Finally, providing express car lanes and priority car parking for carpoolers has a positive impact.

Figure 1. The number of people who travel to work by car as a driver has almost doubled and the percentage of those cars carrying a passenger has halved in Australia since the 1980s.

What can you do?

  • Individually: Give a friend a lift to work, sport or anywhere. Taking kids to sport is an obvious area where carpooling can work and can build strong social connections.
  • At work: Hold a morning tea for people interested in carpooling or ask around to find others who are interested. If the workplace provides parking, ask for policies to benefit people who give someone else a lift. At my last workplace there was not enough staff parking to meet demand, so it was shared on a roster system—but if you brought someone else with you, you went to the top of the roster.
  • Local council: Review the sustainable transport plan of your local council. Ask them to include getting a lift in carpooling as part of their plan.
  • State government: Ask your local member what the state government is doing to support carpooling. In 2009, the Victorian government said it would allocate $6million to carpooling initiatives, but the money was never spent.
Informal carpooling often works best, such as this Saturday netball team carpool, as the trusted networks already exist. Studies have shown that formal carpooling networks need a trusted group of 1000 or more to be successful.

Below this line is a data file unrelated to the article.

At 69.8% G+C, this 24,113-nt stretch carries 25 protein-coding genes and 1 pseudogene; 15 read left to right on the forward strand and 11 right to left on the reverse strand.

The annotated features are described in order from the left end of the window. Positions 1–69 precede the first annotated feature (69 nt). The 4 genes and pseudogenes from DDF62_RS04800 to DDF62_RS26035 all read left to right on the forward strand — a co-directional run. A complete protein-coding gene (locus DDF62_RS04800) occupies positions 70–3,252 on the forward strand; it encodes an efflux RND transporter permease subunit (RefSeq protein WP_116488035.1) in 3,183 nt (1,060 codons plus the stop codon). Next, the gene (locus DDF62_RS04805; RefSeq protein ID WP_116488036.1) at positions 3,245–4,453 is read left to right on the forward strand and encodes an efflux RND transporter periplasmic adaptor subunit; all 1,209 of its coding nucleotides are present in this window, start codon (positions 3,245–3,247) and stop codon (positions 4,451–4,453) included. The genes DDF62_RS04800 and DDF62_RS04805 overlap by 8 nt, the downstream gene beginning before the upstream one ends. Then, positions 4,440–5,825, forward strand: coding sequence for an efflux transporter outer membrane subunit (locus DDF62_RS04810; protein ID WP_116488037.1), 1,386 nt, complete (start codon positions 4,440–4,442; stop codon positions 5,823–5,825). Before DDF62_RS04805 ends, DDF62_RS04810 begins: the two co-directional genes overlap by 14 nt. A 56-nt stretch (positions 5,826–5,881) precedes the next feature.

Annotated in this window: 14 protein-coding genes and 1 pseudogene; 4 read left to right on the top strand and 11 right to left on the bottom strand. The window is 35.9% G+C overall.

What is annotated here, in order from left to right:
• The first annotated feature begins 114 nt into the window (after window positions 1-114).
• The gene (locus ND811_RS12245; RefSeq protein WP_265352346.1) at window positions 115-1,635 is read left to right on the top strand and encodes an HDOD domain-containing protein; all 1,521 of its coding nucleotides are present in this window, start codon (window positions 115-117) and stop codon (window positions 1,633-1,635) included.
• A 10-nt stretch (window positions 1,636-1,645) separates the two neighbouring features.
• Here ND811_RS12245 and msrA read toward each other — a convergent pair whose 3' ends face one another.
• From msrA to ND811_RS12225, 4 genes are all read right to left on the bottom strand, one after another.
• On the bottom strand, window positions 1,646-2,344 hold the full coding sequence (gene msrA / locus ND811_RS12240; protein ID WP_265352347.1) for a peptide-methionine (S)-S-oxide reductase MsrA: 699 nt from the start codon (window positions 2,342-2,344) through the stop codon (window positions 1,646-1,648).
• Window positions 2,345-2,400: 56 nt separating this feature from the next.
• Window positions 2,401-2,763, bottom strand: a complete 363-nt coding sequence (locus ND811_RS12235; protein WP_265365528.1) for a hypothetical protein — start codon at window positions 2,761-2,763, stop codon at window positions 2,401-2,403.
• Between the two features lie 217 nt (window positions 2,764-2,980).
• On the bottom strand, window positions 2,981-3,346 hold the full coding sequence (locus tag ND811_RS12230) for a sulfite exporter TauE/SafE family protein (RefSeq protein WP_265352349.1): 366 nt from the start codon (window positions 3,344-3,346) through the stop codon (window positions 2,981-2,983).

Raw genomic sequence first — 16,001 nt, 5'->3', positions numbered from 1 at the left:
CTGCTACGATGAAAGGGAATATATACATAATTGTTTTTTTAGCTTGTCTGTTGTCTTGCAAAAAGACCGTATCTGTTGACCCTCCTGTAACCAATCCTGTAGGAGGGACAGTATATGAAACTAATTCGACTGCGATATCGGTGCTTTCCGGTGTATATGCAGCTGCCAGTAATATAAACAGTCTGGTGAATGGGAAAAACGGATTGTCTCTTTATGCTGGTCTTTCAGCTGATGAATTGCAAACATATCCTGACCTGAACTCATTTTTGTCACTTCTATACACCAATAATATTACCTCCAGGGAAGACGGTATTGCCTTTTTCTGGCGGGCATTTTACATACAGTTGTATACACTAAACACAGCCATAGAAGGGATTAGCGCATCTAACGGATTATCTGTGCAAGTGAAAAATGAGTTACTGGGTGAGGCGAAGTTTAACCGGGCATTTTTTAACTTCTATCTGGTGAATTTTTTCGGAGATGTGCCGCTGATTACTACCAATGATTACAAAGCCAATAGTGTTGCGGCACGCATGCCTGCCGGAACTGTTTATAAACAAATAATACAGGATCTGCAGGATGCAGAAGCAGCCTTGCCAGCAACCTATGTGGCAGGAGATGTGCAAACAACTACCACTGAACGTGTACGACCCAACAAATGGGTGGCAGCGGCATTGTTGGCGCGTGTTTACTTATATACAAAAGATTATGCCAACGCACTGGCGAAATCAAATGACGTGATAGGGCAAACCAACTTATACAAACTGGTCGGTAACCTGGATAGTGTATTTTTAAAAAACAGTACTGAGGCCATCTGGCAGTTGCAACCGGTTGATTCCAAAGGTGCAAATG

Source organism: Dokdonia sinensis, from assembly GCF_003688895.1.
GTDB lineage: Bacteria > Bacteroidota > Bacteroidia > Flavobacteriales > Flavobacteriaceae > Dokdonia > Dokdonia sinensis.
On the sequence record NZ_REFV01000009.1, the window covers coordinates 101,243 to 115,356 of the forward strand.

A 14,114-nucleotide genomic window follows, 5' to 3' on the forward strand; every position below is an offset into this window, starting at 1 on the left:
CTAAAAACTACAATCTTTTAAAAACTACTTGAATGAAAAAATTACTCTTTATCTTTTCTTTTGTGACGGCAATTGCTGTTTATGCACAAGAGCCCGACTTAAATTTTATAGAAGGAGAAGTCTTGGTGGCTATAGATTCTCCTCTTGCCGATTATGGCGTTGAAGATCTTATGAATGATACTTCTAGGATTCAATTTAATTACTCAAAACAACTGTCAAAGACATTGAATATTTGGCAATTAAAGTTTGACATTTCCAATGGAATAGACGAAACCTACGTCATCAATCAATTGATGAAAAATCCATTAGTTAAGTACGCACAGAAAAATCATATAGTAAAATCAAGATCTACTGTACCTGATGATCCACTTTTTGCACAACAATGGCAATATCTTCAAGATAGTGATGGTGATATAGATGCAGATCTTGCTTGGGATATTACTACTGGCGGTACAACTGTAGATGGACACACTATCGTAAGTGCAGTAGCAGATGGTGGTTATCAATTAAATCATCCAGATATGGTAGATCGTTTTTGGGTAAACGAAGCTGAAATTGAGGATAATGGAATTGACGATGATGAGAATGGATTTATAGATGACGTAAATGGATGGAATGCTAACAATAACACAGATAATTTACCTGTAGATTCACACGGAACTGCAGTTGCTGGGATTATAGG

Liftshare UK

Liftshare is the UK’s biggest carpooling network with over 600,000 members. Over the last 20 years they calculate their schemes have saved over 150,000 tonnes of CO2 emissions and taken 800 million miles of car travel off UK roads. Liftshare has a strong focus on behavioural change. They have over 700 enterprise clients using their tools including personalised travel plans, lift share schemes, parking permit systems and trip authentication. Heathrow partnered with Liftshare 10 years ago and the scheme now has over 9000 members and has saved over 60 million road miles by members. The airport supports the scheme with dedicated carsharing parking bays and a guaranteed ride home, offering a taxi to carsharers who have to travel home in an emergency.

Northern Rivers Carpool

Northern Rivers Carpool has been operating for almost 10 years and was Australia’s first government-funded regional carpooling initiative. The scheme’s original aim was to link commuters from Clarence to Tweed Heads in northern NSW. It is now open for all trips in the area and is promoted for use at festivals.
The scheme has close to 3000 members. The website includes advice on security and safety and an additional verification tick when the member is verified by a participating organisation.
The Northern Rivers Carpool is owned and managed by not-for-profit Community Carpooling Association Incorporated (CCAI). CCAI has worked with other local councils to trial or set up carpooling systems in western Sydney, western Melbourne and the mid north coast of NSW.


ABS data on travel to work:
2012–13 Victorian survey of travel and activity:
‘The potential for carpooling as a more sustainable transport option’, Victorian Dept of Transport, 2010:
‘Carpooling: targeting for success’, at Australasian Transport Research Forum, 2004:
‘Investigating a CBD-wide carpooling scheme for Melbourne’, Victorian Dept of Infrastructure, 2006:
Monash Uni Carpooling:

Bruce Campbell
Bruce is a former staff member at ATA (now Renew). In his spare time, Bruce advocates for carpooling solutions via Share the Drive (